Amy Hodges Slamp is a Senior Program Officer on the K-12 team at the Bill & Melinda Gates Foundation where she leads work focused on supporting the work of schools in networks that are focused on improving results for students, with a primary focus on leadership. She has also focused on the leadership supports necessary to integrate the implementation of the Common Core and teacher effectiveness work in the states and sites supported by the foundation. Since beginning her career in education as a teacher in the 1980s, Dr. Slamp has amassed considerable experience within public school systems at the state and district-levels. Prior to joining the Foundation, Amy served as the Superintendent of the Elizabethtown Area School District in Elizabethtown, PA, where she worked for 5 years. Before that time Amy served as the Director for the Bureau of Teaching and Learning Supports for the Pennsylvania Department of Education. She has also been a team leader for the regional office of small, secondary schools working with New Visions in New York; principal of JP McCaskey High School in Lancaster, PA; and vice principal of the Rift Valley Academy in Kenya, Africa. Amy began her teaching career in 1982 as a high school mathematics and science teacher and taught in both rural and urban settings in Alabama, as well as in Kenya. She holds a doctorate degree in school administration and leadership from Vanderbilt University – Peabody College; a master’s degree in secondary education, mathematics and biology, from the University of Alabama at Birmingham; and a bachelor’s degree in secondary education, mathematics and biology, from Auburn University.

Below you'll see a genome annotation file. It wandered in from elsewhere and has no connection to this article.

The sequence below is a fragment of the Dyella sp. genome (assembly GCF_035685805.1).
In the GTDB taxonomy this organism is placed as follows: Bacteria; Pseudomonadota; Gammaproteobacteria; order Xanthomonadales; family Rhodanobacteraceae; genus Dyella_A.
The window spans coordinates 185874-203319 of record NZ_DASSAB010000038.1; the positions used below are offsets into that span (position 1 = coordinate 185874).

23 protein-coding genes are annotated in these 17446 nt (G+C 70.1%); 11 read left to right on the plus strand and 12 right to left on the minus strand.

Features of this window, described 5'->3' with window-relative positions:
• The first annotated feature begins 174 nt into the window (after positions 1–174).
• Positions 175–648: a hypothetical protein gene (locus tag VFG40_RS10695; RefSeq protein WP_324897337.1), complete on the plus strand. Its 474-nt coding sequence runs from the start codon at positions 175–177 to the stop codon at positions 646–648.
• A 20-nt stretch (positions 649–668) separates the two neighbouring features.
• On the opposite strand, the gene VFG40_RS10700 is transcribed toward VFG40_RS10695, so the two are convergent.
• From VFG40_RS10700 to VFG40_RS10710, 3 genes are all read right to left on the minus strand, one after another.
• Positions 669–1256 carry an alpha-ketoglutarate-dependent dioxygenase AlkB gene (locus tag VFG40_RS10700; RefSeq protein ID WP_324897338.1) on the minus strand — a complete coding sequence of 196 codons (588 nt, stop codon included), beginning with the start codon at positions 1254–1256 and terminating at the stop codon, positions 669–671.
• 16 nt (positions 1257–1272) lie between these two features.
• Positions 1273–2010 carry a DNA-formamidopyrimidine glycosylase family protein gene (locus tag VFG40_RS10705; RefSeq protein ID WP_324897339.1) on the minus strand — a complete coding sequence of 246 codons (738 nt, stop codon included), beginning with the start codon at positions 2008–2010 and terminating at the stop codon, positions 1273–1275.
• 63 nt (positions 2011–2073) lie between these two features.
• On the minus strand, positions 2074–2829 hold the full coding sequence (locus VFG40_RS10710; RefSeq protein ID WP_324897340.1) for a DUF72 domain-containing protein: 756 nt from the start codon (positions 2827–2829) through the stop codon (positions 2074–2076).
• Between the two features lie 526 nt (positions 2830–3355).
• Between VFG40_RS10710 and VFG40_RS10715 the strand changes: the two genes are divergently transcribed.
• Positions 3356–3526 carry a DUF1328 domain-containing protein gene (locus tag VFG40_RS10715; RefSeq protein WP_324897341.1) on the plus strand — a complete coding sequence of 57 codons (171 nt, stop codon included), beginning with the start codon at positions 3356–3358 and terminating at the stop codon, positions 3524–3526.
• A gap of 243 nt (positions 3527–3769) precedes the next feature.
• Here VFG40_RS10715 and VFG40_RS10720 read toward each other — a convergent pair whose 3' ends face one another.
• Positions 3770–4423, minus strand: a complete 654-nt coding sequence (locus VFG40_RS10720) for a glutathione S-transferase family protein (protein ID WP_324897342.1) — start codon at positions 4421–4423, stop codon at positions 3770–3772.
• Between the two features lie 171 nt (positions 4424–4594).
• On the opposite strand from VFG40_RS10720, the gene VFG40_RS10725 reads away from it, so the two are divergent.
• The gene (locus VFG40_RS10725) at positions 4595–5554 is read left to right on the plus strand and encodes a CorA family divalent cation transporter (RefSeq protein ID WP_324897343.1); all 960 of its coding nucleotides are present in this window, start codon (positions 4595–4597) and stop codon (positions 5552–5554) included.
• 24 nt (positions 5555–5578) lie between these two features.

The level of intellectual stimulation and dialogue is unparalleled. There is always someone nearby or at your table who can help process new ideas or help you think about how what you’re hearing applies to your work. The balance of research and application is really nice. Getting to hear from top authors about their current projects helps me feel very informed so that I can feel abreast of current trends in the professional learning field. At the same time, the balance of topics that are “oldies but goodies” is nice because there are always new practitioners joining the conference.— 2018 Attendee
The Learning Forward Conference provided a great mix of practitioners and university personnel that provided for incredible networking opportunities! I will be there next year.— Susan L. Ogletree